Russia’s war on Ukraine has already caused multiple air pollution incidents and potentially serious contamination of ground and surface waters.
According to the Environmental Performance Index, even before Russia’s invasion began in February, Ukraine ranked low on environmental indicators like air quality, biodiversity production, and ecosystem health.
Now, preliminary monitoring of the conflict points to significant impacts on Ukraine’s urban and rural environments that could leave the country and neighbouring region with a toxic legacy for generations to come, according to initial impact monitoring conducted by the United Nations Environment Programme (UNEP) and partner organisations.
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The full range and severity of consequences will require verification and assessment, although thousands of possible incidents of air, water and land pollution and the degradation of ecosystems, including risks to neighbouring countries, have already been identified.
UNEP, the environment authority within the UN system, is supporting the government of Ukraine on remote environmental impact monitoring and is preparing to undertake field-level impact assessments – expected to be a colossal task given the scale and geographical spread of reported incidents.
The organisation has already conducted an initial scoping visit to Ukraine, in support of the UN resident coordinator and at the request of Ukrainian authorities and is mobilising more support to help assess the broad range of environmental impacts.
“The mapping and initial screening of environmental hazards only serves to confirm that war is quite literally toxic,” says UNEP executive director Inger Andersen. “The first priority is for this senseless destruction to end now. The environment is about people: it’s about livelihoods, public health, clean air and water, and basic food systems. It’s about a safe future for Ukrainians and their neighbours, and further damage must not be done.”
“Ukraine will then need huge international support to assess, mitigate and remediate the damage across the country, and alleviate risks to the wider region,” she adds.
As key donors, agencies and member states met in Lugano, Switzerland, last week to discuss Ukraine’s reconstruction, the United Nations’ top official in Ukraine, Osnat Lubrani, stressed that “restoring Ukraine’s environment must be up at the top of the agenda.”
“Millions of displaced Ukrainians need a safe and healthy environment to come home to if they are expected to be able to pick up their lives. As soon as the fighting ends, and it must end soon, a colossal clean-up operation must be supported,” said Lubrani, the UN’s resident coordinator in Ukraine.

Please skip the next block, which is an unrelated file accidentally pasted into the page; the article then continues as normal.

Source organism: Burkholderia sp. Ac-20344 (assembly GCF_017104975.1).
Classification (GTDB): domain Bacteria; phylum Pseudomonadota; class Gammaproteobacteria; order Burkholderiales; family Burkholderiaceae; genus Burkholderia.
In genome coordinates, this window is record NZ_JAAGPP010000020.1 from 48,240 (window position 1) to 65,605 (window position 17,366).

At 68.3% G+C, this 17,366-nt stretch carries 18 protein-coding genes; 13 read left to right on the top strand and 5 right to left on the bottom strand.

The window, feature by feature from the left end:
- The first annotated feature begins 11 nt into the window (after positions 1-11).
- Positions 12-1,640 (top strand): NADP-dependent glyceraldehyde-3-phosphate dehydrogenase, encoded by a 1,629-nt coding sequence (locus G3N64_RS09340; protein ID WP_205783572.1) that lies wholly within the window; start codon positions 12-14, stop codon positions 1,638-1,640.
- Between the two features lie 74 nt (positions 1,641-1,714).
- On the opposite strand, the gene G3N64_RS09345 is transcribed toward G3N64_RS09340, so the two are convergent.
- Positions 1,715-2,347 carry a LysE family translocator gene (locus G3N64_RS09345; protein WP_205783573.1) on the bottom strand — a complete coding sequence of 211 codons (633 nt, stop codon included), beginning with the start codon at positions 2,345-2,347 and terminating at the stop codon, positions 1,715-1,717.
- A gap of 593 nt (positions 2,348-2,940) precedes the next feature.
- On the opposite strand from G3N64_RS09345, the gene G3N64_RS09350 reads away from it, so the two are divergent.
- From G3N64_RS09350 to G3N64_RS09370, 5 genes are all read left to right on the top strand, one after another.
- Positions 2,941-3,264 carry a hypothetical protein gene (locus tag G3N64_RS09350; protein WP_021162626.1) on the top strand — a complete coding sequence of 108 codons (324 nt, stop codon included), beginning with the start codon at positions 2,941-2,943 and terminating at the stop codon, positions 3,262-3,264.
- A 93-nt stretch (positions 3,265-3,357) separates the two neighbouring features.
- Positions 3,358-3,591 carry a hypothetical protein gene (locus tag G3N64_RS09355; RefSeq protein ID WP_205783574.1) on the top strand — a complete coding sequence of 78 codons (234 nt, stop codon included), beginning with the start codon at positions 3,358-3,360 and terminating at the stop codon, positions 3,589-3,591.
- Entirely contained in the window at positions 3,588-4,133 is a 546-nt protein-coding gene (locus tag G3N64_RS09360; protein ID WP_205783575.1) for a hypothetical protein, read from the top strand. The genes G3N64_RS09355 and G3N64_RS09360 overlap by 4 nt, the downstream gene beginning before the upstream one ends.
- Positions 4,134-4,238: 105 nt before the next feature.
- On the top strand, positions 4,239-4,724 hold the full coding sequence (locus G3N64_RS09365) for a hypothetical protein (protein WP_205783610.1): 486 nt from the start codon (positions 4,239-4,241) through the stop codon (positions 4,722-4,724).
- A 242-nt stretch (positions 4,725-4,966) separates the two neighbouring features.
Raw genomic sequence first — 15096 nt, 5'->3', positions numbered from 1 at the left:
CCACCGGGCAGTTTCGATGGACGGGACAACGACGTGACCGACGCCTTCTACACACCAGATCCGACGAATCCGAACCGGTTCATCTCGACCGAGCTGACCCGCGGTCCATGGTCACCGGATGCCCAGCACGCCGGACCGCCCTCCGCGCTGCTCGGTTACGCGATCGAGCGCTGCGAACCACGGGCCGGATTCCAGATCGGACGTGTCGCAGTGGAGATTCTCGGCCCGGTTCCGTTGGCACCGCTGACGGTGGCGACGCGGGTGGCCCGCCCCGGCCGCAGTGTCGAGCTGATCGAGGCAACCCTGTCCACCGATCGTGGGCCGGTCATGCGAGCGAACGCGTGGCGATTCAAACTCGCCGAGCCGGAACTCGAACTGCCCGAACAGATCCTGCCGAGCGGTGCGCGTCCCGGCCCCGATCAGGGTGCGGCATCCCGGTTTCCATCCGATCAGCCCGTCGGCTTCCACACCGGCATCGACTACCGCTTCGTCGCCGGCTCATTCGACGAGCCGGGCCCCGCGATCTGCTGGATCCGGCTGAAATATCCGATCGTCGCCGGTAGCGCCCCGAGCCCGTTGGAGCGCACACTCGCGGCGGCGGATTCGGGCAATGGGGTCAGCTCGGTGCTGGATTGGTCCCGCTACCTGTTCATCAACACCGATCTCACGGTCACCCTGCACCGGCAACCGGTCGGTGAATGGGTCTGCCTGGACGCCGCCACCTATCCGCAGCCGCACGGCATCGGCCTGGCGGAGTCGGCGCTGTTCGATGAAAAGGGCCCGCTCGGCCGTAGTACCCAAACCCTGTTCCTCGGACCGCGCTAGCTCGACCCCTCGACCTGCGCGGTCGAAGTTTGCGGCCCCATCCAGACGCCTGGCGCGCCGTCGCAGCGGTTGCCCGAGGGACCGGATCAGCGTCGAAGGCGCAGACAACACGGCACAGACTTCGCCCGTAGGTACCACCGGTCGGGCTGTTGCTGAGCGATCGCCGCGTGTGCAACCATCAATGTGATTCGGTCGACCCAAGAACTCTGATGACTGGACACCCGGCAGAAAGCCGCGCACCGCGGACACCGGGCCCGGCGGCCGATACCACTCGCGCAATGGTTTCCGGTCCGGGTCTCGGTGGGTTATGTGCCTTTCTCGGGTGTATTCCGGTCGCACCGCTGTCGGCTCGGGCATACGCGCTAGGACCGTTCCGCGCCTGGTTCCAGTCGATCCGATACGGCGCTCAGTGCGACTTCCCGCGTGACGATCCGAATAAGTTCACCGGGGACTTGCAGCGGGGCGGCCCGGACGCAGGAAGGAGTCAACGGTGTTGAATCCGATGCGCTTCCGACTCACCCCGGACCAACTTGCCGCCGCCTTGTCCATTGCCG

According to UNEP and partner data, the conflict has seen damage across many regions of the country, with incidents at nuclear power plants and facilities, energy infrastructure, including oil storage tankers, oil refineries, drilling platforms and gas facilities and distribution pipelines, mines and industrial sites and agro-processing facilities.
The result has been multiple air pollution incidents and potentially serious contamination of ground and surface waters.
Water infrastructure, including pumping stations, purification plants and sewage facilities, has also suffered significant damage, and multiple industrial facilities, warehouses and factories have been damaged, some storing a range of hazardous substances ranging from solvents to ammonia and plastics.
Hazardous substances have also been released from explosions in agro-industrial storage facilities, including fertiliser and nitric acid plants. There are also reports of the targeting of several large livestock farms, where livestock carcasses pose a further public health risk.
In many urban areas the clean-up of destroyed housing will bring its own challenges, with debris likely to be mixed with hazardous materials, particularly asbestos. Satellite imagery has also shown a significant increase of fires in various nature reserves and protected areas, as well as forested areas.
Furthermore, pollution from the extensive use of weapons including in populated areas and the large volumes of military waste, including destroyed military vehicles, creates a major clean-up challenge.
The UN is not the first global organisation to sound the alarm over the potential environmental damage caused by Russia’s war on Ukraine.
Last month, the World Wildlife Fund’s Bohdan Vykhor said that the environmental costs of the war include direct impacts on habitats and species; but also indirect ones in terms of pollution of air, land, and water, or diverted resources.
In May, the OSCE’s Igli Hasani, co-ordinator of the organisation’s economic and environmental activities, said that no one should underestimate the regional environmental impacts of the ongoing war.
“Ukraine’s immediate neighbours are equally exposed to air and water pollution as well as hazardous waste contamination. One example is forest fires near nuclear reactors, which in the past, have led to increased radiation levels and, as we know, radioactive pollution does not stop at the border.”
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